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The thriving tech sector in Singapore is the product of a range of converging factors. At the crossroads of Asia's biggest markets, the city-state has a prime location, low company taxes, a well-developed Business infrastructure, strong investment opportunities, and a robust regulatory regime. Much credit goes to the Singapore government for these strengths.
The approach of the government is to combine business-friendly policies with large investments in the tech sector.
It has a continuing commitment to keep research and development (R&D) spending at 1% of GDP and as part of its Research Innovation and Enterprise (RIE 2020) plan, has recently said they will invest S$ 19 billion (almost US$ 14 billion) in scientific and technological research.
Funding is invested according to a clear strategy that Chan Cheow Hoe, Chief Government Digital Technology Officer, helps to devise. Chan was the Chief Information Officer (CIO) of the government previous to being appointed to the role in November 2018.
Singapore’s tech ecosystem
Singapore is best known for its fintech landscape and over the next five years the Monetary Authority of Singapore has put $225 million to develop the industry, but the government has also pushed the start-up ecosystem to diversify.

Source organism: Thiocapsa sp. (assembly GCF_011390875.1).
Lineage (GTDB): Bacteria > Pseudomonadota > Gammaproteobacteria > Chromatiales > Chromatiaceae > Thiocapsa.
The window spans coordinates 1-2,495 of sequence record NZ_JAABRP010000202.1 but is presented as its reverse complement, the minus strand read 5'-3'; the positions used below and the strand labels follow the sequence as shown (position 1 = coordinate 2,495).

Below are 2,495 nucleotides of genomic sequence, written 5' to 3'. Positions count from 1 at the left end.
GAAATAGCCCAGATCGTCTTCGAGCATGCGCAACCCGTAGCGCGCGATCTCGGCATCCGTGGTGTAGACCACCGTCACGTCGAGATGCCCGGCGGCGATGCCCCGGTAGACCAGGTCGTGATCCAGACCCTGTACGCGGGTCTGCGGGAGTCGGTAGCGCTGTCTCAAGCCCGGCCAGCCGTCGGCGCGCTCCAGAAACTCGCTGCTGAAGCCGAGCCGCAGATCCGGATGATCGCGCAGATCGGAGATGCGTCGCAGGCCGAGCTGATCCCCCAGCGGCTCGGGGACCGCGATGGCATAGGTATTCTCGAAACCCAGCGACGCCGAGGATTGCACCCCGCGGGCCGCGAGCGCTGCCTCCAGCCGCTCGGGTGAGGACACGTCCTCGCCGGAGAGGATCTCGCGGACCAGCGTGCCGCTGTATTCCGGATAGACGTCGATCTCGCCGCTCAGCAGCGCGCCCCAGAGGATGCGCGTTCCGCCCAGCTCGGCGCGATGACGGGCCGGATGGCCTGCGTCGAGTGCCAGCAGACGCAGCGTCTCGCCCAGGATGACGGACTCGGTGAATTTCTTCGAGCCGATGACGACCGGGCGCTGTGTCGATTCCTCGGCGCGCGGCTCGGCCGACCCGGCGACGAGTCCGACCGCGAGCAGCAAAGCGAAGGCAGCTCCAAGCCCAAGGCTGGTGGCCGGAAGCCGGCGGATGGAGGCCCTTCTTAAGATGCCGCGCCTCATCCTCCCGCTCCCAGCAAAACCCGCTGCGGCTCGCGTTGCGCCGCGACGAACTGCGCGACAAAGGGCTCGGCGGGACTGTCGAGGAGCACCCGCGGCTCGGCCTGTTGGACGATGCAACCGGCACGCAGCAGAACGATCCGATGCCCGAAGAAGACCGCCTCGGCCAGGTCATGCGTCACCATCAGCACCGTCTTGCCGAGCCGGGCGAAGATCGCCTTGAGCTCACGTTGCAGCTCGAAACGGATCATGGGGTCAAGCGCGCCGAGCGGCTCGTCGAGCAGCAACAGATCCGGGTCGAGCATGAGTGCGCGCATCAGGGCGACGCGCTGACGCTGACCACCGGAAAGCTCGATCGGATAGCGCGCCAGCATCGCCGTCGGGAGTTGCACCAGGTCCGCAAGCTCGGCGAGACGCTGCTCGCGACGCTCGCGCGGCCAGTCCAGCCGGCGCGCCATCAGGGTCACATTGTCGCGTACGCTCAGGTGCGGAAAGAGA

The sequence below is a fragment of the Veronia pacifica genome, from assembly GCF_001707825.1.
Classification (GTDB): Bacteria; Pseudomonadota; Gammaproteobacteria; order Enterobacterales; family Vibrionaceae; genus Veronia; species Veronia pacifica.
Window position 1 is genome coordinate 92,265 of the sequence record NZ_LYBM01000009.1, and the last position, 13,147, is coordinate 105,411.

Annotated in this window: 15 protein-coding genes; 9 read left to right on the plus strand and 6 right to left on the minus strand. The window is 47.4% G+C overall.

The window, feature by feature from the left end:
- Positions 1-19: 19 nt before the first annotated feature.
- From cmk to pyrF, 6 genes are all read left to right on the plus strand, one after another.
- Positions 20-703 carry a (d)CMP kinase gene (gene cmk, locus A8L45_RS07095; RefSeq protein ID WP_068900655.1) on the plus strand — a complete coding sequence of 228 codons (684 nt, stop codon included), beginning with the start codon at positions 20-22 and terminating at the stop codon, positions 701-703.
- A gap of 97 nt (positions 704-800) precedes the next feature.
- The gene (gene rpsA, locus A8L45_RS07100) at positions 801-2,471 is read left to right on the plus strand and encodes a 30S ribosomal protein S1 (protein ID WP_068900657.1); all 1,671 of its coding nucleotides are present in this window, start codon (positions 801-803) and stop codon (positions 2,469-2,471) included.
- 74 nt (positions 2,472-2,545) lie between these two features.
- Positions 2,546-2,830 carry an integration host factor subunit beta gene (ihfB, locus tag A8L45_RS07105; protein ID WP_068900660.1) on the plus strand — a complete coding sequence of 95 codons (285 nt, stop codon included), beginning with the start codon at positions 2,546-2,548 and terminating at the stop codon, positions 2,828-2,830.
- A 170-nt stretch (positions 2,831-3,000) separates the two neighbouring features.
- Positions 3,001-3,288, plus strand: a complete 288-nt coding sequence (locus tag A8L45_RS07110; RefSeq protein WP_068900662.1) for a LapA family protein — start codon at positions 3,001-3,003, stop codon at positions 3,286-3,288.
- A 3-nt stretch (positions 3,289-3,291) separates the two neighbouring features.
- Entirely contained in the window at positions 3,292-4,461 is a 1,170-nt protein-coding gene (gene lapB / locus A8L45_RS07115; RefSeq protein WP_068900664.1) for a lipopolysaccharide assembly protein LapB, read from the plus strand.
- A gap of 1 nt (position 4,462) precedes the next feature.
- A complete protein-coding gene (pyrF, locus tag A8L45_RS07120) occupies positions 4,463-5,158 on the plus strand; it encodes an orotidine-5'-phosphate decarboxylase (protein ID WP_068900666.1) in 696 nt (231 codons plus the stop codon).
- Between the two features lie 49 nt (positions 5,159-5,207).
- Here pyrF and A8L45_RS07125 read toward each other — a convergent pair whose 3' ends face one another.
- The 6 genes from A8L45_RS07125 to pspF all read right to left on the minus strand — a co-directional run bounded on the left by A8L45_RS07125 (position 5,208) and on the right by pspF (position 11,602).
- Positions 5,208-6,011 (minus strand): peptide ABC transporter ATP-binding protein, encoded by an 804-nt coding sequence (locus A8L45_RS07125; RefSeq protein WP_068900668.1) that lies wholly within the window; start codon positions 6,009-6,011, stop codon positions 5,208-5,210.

By developing a dedicated data science consortium, the government is particularly required to build an artificial intelligence (AI) hub in the country and will invest $150 million in the industry research.
The advantage of Singapore is that it welcomes everybody, and there is heavy government support.
The approach of the government isn't without its issues. The allocation of allocation funding has been criticized for imprudence and corruption, Singapore has earned a good reputation as an easy place to start a business, but a difficult choice to scale it.
A study on high-tech startups in the country was completed by the National University of Singapore Entrepreneurship Centre (NEC) in 2017, which revealed that precious few startups generated fast and profitable growth, while 56.8 percent of startups struggled to scale and generate employment.
Nevertheless, their 53 percent five-year survival rate was better than businesses in the UK and the US, which means that they get the encouragement to keep going but do not take the risk of making big breakthroughs.
During a roundtable interview, NUS Enterprise director Dr. Wong Poh Kam told Tech in Asia that some money spent on research should be redirected to building products.
There is a no-land man's where the work can no more be funded as research, but there is no market-ready product," he said." "We're wasting too much money on research, but perhaps we should think diverting some of it into translation."
There is still optimism about the digital future of Singapore. As evidenced by the policies and initiatives recently announced, the government remains committed to the tech sector.